It’s not up to your actors to bring meaning to the scene. It’s up to your scene to bring meaning to your scene. This meaning is created when you make your shot list. When you decide on your juxtaposition of images. What do your actors have to do? Perform their actions as simply as possible. According to Mamet: “This is the greatest lesson anyone can ever teach you about acting: Perform the physical motions called for by the script as simply as possible. Do not ‘help the play along.’ … The more the actor tries to make each physical action carry the meaning of the ‘scene’ or the ‘play’ the more that actor is ruining your movie.” Keep it simple. Keep it unemotional. The emotion will be created in the mind of the audience through the juxtaposition of images. Presto appearo! A magic trick.
An effective scene is mostly about what it doesn’t say. You pull your audience along by telling them just enough.
Scenes are meant to be efficient little machines, irreducibly complex. The more unnecessary parts there are, the more likely it is that something will break down. “The way you understand whether [a] concept is essential or not is to attempt to tell the story without it,” Mamet explains. “Take it away and see if you need it or not. If it’s not essential, you throw it out.” Every piece of your scene (and so every piece of your film) should be load bearing.
An effective scene is mostly about what it doesn’t say. You pull your audience along by telling them just enough. Give them too much, and they’ll be bored; give them too little, and they’ll be lost. “How do we keep [the audience’s] attention?” Mamet writes. “Certainly not by giving them more information but, on the contrary, by withholding information — by withholding all information except that information the absence of which would make the progress of the story incomprehensible.” Be ruthlessly withholding. It is, in this case, a form of generosity.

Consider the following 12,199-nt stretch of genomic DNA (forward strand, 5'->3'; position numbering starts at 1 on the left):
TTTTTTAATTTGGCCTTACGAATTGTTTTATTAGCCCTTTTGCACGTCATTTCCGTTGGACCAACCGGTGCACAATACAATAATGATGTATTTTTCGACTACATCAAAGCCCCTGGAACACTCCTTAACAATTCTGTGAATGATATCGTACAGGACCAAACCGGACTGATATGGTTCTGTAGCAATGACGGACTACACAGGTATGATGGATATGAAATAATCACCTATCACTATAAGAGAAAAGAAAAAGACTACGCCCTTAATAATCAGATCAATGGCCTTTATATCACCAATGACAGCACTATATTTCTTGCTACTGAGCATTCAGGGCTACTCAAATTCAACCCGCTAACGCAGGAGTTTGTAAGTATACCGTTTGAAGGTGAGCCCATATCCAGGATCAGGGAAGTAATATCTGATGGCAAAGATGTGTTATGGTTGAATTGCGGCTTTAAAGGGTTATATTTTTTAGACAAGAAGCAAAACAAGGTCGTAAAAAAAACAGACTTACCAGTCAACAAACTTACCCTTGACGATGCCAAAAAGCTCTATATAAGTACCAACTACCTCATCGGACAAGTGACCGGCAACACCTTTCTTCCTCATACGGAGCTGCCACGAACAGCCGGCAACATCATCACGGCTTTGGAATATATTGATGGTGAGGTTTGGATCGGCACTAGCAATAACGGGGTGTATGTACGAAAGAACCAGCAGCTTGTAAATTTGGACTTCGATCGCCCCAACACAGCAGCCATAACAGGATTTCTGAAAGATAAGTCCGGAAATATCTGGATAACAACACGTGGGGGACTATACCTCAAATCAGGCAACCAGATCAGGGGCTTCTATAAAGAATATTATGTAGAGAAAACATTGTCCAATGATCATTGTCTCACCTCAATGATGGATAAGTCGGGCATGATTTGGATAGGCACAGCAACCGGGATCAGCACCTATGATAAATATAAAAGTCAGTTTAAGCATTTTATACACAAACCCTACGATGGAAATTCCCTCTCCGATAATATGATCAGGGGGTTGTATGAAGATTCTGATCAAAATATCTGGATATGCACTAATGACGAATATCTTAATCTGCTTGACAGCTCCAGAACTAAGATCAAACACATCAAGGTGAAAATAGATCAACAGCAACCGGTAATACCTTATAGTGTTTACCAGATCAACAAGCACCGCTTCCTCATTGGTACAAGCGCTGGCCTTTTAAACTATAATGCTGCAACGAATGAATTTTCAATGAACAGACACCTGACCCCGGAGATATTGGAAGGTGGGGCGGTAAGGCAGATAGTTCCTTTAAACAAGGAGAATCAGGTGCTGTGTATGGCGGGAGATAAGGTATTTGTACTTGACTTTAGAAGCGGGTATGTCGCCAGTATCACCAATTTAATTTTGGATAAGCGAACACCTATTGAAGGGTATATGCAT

Don’t worry about establishing characters in your scenes. They will establish themselves by the things they choose to do in pursuit of the scene’s objectives. Mamet: “The truth is you never have to establish the character. … The character is just habitual action. ‘Character’ is exactly what the person literally does in pursuit of the super-objective, the objective of the scene. The rest doesn’t count.” Like Rachel Dawes told Bruce Wayne in that hotel lobby in Batman Begins: “It’s not who you are underneath. It’s what you do that defines you."
Ambiguous scenes are boring. Don’t make them. “Listen to yourselves when you describe these shots,” Mamet says. “When you use the words ‘just,’ ‘kind of,’ and ‘sort of,’ you’re diluting the story. The shots shouldn’t be just, kind of, or sort of anything.” Be blunt. Be bold. Fight against wishy-washiness in all its sinister forms.
When is a scene over? When there’s nothing left for the character to do. If the driving force of a scene is its super-objective, a scene is complete when the super-objective is either accomplished or forever out of the protagonist’s reach. Those two situations. No others.
Agree with David Mamet or not, his book is one to be reckoned with. It’s bold; pithy; often hilarious; and a cure-all for spineless, self-absorbed cinema. You will be a better filmmaker for reading it. Speaking of which, we’re giving away two free copies of On Directing Film. Just leave a comment mentioning one of your favorite scenes of all time and you’ll be entered to win! (Winners announced December 22 at 12pm C.T.)